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'Psychological injuries' Mum who saw baby thrown from pram when car broke red light sues driver in High Court

Mr McNamara, who appeared with Shane O’Brien of Murray Flynn Solicitors, said that in February 2016 Ms Novakova had been pushing her baby in her pram and holding the hand of her three-year-old daughter on a pedestrian crossing in Dundrum when the defendant had broken a red light.

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The Four Courts in Dublin

The Four Courts in Dublin

The Four Courts in Dublin

A mother-of-two, who was injured and saw her two-month-old baby thrown from its pram when a car broke a red light, has been allowed to transfer her personal injuries claim from the €60,000 jurisdiction of the Circuit Court to the unlimited jurisdiction of the High Court.

Judge John O’Connor heard in the Circuit Civil Court today that insurers on behalf of the motorist involved, Vincent Martin, of Mullacash, North Naas, Co Kildare, had conceded the collision had been caused by the negligence of Mr Martin.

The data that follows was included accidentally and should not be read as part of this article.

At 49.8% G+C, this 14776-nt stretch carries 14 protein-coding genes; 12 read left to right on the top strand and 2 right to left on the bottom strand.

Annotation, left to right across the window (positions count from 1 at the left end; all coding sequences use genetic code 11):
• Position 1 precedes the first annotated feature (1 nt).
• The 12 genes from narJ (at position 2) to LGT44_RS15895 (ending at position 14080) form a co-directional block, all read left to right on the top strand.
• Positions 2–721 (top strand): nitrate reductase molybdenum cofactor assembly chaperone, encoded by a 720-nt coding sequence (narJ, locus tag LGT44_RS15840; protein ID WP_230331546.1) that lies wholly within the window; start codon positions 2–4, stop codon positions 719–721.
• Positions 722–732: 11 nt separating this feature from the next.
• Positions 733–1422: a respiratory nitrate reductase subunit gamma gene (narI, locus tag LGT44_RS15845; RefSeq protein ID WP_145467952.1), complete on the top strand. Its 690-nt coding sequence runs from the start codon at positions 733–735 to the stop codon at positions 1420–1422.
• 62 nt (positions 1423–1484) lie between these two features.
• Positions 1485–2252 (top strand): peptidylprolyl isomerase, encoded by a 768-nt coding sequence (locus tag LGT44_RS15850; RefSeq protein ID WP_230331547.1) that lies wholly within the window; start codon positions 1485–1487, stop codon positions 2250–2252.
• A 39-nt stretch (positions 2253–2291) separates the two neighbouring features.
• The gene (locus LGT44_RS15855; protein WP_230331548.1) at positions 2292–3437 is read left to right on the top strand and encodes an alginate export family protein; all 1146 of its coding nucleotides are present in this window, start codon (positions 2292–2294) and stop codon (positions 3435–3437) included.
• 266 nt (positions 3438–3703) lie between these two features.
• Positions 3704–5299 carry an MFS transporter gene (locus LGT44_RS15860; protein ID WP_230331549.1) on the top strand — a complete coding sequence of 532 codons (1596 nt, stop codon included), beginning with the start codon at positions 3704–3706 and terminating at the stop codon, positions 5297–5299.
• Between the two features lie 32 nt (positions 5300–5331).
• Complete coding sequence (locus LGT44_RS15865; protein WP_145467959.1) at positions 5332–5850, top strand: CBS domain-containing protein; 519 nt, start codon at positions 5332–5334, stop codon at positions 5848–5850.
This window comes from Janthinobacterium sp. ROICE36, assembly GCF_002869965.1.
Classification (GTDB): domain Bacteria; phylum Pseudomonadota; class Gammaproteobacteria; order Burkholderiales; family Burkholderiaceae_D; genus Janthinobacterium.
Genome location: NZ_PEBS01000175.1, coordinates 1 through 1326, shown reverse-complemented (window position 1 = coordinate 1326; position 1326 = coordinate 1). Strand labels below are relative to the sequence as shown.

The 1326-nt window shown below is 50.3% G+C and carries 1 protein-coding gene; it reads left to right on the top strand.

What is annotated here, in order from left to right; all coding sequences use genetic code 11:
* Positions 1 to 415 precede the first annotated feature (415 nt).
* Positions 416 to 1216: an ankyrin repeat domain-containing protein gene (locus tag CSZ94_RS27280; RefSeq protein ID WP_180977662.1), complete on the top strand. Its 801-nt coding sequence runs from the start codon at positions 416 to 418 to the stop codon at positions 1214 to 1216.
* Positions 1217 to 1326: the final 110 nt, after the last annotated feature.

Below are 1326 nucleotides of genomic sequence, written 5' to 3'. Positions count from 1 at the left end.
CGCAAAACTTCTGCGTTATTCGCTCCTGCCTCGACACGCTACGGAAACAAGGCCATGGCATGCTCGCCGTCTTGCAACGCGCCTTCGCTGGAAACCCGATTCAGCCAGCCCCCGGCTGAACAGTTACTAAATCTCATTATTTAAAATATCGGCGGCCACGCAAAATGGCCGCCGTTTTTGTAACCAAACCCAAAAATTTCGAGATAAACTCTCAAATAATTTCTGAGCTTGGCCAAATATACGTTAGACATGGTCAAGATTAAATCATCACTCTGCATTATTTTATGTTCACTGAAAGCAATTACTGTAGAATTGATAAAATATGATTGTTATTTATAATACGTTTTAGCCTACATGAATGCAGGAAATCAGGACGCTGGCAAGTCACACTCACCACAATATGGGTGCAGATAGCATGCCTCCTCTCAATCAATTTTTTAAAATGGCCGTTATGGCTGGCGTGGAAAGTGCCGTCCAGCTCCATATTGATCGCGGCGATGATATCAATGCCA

Barrister Daniel McNamara, counsel for former Irish resident Jana Novakova (35), now living in her home country of Slovakia, told the court the extent of her injuries and financial loss were being challenged by the defendant.

Defence counsel Emily Moloney opposed the transfer of the case to the higher court on the basis the extent of loss and injury could more appropriately be dealt with under the jurisdiction of the Circuit Court.

Mr McNamara, who appeared with Shane O’Brien of Murray Flynn Solicitors, said that in February 2016 Ms Novakova had been pushing her baby in her pram and holding the hand of her three-year-old daughter on a pedestrian crossing in Dundrum when the defendant had broken a red light.

“The car collided with the pram, knocking it over and throwing the two-months-old baby out onto the road,” Mr McNamara said. He said cases involving Ms Novakova’s children had already been dealt with but Covid-19 had caused the significant delay in her case.

He said Ms Novakova still suffered pain in her right arm and shoulder and had suffered significant psychological injuries.

She could not sleep, had suffered flashbacks and nightmares and had developed Post Traumatic Stress Disorder manifesting as very distressing and intrusive thoughts and images of the accident and what worse might have happened.

Mr McNamara said Ms Novakova continued to suffer pain and psychological symptoms and her special damages alone had been ascertained at just over €54,000 which was only €6,000 short of the Circuit Court jurisdiction.

Judge O’Connor said that on the extent of Ms Novakova’s injuries alone he would transfer the proceedings to the High Court.

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